The Green Party of Canada is calling on the federal government to demand that the United States drop all criminal charges and withdraw its extradition request against Huawei executive Meng Wanzhou.
The remarks were contained in a statement released Wednesday by the Greens and endorsed by the party’s foreign affairs critic, Paul Manly, plus their parliamentary leader, Elizabeth May.
“Canada cannot continue to be used as a pawn in a trade dispute between the United States and China,” Manly said.
Manly argues the case against Meng is political in nature and that this was made clear when President Donald Trump suggested he could put an end to criminal proceedings against her in exchange for possible concessions from China in ongoing trade negotiations between the two countries.
Manly also said the U.S. could pursue civil litigation against either Huawei or Meng for alleged violations of U.S. sanctions against Iran, rather than continuing its criminal case.
“The Trump administration abused the extradition treaty (with Canada) for political purposes,” Manly said.
Meng was arrested by Canadian law enforcement officials in Vancouver in December 2018 at the behest of American authorities, who charged her and her company the following month with multiple counts related to allegedly skirting U.S. sanctions on Iran and stealing corporate secrets. Meng has denied all charges against her and continues to fight the extradition process.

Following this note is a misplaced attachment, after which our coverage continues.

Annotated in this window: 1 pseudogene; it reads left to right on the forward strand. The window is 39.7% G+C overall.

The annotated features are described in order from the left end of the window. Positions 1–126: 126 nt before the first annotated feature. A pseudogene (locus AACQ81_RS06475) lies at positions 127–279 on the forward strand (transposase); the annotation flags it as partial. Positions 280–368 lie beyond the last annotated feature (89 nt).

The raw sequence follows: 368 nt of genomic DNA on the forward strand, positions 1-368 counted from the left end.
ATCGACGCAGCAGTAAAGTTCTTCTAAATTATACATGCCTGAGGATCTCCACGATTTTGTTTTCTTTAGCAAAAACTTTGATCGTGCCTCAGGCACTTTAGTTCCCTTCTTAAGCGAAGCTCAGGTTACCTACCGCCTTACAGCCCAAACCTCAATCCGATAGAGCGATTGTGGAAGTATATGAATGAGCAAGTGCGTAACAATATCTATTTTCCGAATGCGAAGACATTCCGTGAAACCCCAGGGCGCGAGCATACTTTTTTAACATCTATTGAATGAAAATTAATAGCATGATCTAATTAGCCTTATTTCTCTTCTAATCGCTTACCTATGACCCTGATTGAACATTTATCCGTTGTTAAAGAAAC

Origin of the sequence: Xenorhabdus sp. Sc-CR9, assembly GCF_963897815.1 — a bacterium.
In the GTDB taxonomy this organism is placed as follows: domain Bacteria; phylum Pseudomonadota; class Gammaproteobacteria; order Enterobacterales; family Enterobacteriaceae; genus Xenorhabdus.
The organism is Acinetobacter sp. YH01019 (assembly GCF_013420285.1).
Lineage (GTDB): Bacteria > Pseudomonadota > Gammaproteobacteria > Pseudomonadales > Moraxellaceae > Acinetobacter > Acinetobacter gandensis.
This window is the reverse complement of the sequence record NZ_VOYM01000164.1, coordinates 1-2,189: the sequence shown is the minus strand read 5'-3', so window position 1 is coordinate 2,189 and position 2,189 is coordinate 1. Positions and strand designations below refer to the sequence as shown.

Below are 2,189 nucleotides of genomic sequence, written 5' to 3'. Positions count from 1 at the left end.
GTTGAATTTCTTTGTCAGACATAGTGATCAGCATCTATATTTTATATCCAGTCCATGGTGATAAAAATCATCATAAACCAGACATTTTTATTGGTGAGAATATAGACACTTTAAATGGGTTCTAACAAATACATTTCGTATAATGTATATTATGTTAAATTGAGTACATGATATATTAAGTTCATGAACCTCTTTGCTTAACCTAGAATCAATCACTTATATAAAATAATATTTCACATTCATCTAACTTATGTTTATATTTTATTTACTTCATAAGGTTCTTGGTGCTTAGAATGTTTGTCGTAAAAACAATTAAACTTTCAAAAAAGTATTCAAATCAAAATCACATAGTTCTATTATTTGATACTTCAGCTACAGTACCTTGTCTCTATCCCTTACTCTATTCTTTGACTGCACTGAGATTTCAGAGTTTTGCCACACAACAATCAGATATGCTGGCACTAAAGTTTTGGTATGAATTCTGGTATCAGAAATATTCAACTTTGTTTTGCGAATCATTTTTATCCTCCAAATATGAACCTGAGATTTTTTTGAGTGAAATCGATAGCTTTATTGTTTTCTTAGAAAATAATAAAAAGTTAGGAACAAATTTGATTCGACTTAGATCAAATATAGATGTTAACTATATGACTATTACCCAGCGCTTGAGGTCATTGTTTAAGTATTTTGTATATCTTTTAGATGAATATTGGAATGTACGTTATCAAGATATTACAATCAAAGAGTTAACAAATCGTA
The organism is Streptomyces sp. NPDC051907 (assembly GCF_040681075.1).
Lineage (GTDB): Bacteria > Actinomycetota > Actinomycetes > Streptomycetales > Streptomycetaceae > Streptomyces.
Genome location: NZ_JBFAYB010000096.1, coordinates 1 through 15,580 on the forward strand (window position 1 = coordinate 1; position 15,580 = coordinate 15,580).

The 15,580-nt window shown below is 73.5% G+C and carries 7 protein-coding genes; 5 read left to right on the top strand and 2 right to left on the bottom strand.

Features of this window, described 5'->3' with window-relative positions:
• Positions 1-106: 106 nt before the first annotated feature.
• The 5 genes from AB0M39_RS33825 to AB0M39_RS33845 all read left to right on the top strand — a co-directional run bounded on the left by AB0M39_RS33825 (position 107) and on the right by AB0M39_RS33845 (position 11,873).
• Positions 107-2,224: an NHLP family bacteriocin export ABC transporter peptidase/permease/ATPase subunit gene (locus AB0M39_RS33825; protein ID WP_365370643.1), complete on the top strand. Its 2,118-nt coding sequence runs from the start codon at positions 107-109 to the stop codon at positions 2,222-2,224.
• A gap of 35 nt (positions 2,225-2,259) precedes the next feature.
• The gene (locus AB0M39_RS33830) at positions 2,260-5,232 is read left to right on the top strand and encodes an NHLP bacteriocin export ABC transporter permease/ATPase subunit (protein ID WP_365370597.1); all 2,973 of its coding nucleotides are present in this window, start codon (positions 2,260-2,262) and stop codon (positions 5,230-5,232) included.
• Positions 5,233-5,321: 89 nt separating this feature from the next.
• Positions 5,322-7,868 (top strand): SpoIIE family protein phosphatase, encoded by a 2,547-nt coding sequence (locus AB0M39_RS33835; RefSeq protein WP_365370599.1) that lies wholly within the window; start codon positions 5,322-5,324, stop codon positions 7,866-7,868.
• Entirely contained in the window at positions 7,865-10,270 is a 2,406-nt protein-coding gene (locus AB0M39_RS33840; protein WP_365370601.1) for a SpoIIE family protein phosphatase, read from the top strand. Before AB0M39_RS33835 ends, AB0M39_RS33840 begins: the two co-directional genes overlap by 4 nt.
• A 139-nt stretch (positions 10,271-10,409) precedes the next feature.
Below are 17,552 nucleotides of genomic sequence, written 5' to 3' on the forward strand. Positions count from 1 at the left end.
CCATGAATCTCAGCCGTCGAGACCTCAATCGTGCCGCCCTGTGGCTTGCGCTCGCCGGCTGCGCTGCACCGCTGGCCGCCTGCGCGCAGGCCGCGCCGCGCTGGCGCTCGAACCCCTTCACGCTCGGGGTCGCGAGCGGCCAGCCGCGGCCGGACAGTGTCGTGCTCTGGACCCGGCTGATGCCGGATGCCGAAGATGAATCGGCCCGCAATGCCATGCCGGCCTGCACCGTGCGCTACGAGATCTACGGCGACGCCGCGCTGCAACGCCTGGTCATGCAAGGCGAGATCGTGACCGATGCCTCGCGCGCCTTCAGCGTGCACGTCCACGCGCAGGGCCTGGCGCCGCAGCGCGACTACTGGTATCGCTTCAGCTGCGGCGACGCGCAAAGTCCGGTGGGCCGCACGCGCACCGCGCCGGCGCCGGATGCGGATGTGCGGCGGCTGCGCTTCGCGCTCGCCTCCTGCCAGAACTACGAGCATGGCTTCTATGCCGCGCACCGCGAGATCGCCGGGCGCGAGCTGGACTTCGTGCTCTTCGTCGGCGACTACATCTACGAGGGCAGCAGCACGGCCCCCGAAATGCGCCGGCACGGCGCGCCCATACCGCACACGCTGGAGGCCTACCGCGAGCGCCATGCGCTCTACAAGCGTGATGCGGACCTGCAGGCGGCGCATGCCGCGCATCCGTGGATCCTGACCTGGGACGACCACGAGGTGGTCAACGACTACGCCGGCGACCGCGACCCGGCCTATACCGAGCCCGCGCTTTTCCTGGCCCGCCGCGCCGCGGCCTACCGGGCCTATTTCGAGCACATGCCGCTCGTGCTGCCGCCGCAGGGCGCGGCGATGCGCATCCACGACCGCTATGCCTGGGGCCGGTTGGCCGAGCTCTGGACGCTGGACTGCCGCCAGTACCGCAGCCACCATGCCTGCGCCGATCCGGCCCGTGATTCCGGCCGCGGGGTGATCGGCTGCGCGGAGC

Following Meng’s arrest, Canadians Michael Kovrig and Michael Spavor were detained by Chinese officials in what Prime Minister Justin Trudeau has called an “obvious” attempt to put “political pressure” on Canada.
“It has been obvious since the beginning this was a political decision by the Chinese government, and we deplore it,” Trudeau said in June.
The Greens’ statement says they “respect the rule of law” and the extradition treaties Canada has negotiated with foreign countries, including the U.S., but the party insists the Huawei case is an “abuse” of the legal process and that Canada should be permitted to release Meng.
May also said Kovrig and Spavor — sometimes referred to as the two Michaels — are “innocent victims of Trump’s reckless disregard for Canadian interests.”
“It’s time for the Canadian government to stand up to the U.S. administration and demand that it drop the criminal charges,” May said.
In a written statement Wednesday, a spokesperson for Justice Minister David Lametti said all persons arrested in Canada are afforded due process. The government did not directly address the Greens’ call to demand an end to the U.S. criminal proceedings, adding that it would be inappropriate for the minister to comment further given his role in the extradition process.
“Canada is a rule of law country where extraditions are conducted in conformity with the Extradition Act, international treaties and the Charter of Rights and Freedoms,” said Lametti’s spokesperson Rachel Rappaport.
“As we have said from the beginning, Ms. Meng is being afforded due process before the courts — as would any person arrested on Canadian soil. That process is ongoing.”